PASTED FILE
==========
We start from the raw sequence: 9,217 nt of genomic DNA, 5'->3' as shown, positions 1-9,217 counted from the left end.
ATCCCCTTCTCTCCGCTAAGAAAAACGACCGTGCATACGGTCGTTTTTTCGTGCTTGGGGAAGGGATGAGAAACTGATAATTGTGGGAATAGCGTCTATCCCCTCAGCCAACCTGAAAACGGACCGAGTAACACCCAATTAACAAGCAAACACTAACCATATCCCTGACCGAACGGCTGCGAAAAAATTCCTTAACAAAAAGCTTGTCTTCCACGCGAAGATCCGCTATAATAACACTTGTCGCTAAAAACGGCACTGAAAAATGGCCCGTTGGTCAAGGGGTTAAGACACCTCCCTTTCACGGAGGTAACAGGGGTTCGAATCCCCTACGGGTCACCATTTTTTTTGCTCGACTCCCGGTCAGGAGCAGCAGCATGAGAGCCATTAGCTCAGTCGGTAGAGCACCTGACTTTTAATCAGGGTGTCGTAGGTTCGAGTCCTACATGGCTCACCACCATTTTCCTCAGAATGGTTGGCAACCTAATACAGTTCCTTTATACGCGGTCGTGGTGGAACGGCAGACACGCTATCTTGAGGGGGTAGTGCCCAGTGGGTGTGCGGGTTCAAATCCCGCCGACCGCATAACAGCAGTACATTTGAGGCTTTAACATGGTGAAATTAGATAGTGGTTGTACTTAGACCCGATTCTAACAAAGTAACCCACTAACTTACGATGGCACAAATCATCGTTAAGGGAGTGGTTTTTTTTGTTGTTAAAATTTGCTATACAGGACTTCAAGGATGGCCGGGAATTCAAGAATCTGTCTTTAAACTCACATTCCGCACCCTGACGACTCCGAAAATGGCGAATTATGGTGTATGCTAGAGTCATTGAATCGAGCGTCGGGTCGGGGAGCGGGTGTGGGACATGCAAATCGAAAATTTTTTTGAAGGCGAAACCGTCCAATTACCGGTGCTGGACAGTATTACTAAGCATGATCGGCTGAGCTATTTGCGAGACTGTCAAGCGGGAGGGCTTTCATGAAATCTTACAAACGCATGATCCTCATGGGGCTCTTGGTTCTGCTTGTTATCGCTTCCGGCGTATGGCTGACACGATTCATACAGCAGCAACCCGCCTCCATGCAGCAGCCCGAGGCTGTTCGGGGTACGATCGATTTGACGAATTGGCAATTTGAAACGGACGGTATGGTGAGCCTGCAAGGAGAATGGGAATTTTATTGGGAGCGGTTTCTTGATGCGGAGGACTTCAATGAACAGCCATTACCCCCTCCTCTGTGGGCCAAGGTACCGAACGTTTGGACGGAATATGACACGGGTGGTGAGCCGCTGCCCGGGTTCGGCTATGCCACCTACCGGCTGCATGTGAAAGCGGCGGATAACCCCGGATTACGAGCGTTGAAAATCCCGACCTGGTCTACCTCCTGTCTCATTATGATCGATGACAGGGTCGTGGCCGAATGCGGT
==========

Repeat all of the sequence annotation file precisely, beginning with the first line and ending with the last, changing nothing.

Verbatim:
We start from the raw sequence: 9,217 nt of genomic DNA, 5'->3' as shown, positions 1-9,217 counted from the left end.
ATCCCCTTCTCTCCGCTAAGAAAAACGACCGTGCATACGGTCGTTTTTTCGTGCTTGGGGAAGGGATGAGAAACTGATAATTGTGGGAATAGCGTCTATCCCCTCAGCCAACCTGAAAACGGACCGAGTAACACCCAATTAACAAGCAAACACTAACCATATCCCTGACCGAACGGCTGCGAAAAAATTCCTTAACAAAAAGCTTGTCTTCCACGCGAAGATCCGCTATAATAACACTTGTCGCTAAAAACGGCACTGAAAAATGGCCCGTTGGTCAAGGGGTTAAGACACCTCCCTTTCACGGAGGTAACAGGGGTTCGAATCCCCTACGGGTCACCATTTTTTTTGCTCGACTCCCGGTCAGGAGCAGCAGCATGAGAGCCATTAGCTCAGTCGGTAGAGCACCTGACTTTTAATCAGGGTGTCGTAGGTTCGAGTCCTACATGGCTCACCACCATTTTCCTCAGAATGGTTGGCAACCTAATACAGTTCCTTTATACGCGGTCGTGGTGGAACGGCAGACACGCTATCTTGAGGGGGTAGTGCCCAGTGGGTGTGCGGGTTCAAATCCCGCCGACCGCATAACAGCAGTACATTTGAGGCTTTAACATGGTGAAATTAGATAGTGGTTGTACTTAGACCCGATTCTAACAAAGTAACCCACTAACTTACGATGGCACAAATCATCGTTAAGGGAGTGGTTTTTTTTGTTGTTAAAATTTGCTATACAGGACTTCAAGGATGGCCGGGAATTCAAGAATCTGTCTTTAAACTCACATTCCGCACCCTGACGACTCCGAAAATGGCGAATTATGGTGTATGCTAGAGTCATTGAATCGAGCGTCGGGTCGGGGAGCGGGTGTGGGACATGCAAATCGAAAATTTTTTTGAAGGCGAAACCGTCCAATTACCGGTGCTGGACAGTATTACTAAGCATGATCGGCTGAGCTATTTGCGAGACTGTCAAGCGGGAGGGCTTTCATGAAATCTTACAAACGCATGATCCTCATGGGGCTCTTGGTTCTGCTTGTTATCGCTTCCGGCGTATGGCTGACACGATTCATACAGCAGCAACCCGCCTCCATGCAGCAGCCCGAGGCTGTTCGGGGTACGATCGATTTGACGAATTGGCAATTTGAAACGGACGGTATGGTGAGCCTGCAAGGAGAATGGGAATTTTATTGGGAGCGGTTTCTTGATGCGGAGGACTTCAATGAACAGCCATTACCCCCTCCTCTGTGGGCCAAGGTACCGAACGTTTGGACGGAATATGACACGGGTGGTGAGCCGCTGCCCGGGTTCGGCTATGCCACCTACCGGCTGCATGTGAAAGCGGCGGATAACCCCGGATTACGAGCGTTGAAAATCCCGACCTGGTCTACCTCCTGTCTCATTATGATCGATGACAGGGTCGTGGCCGAATGCGGT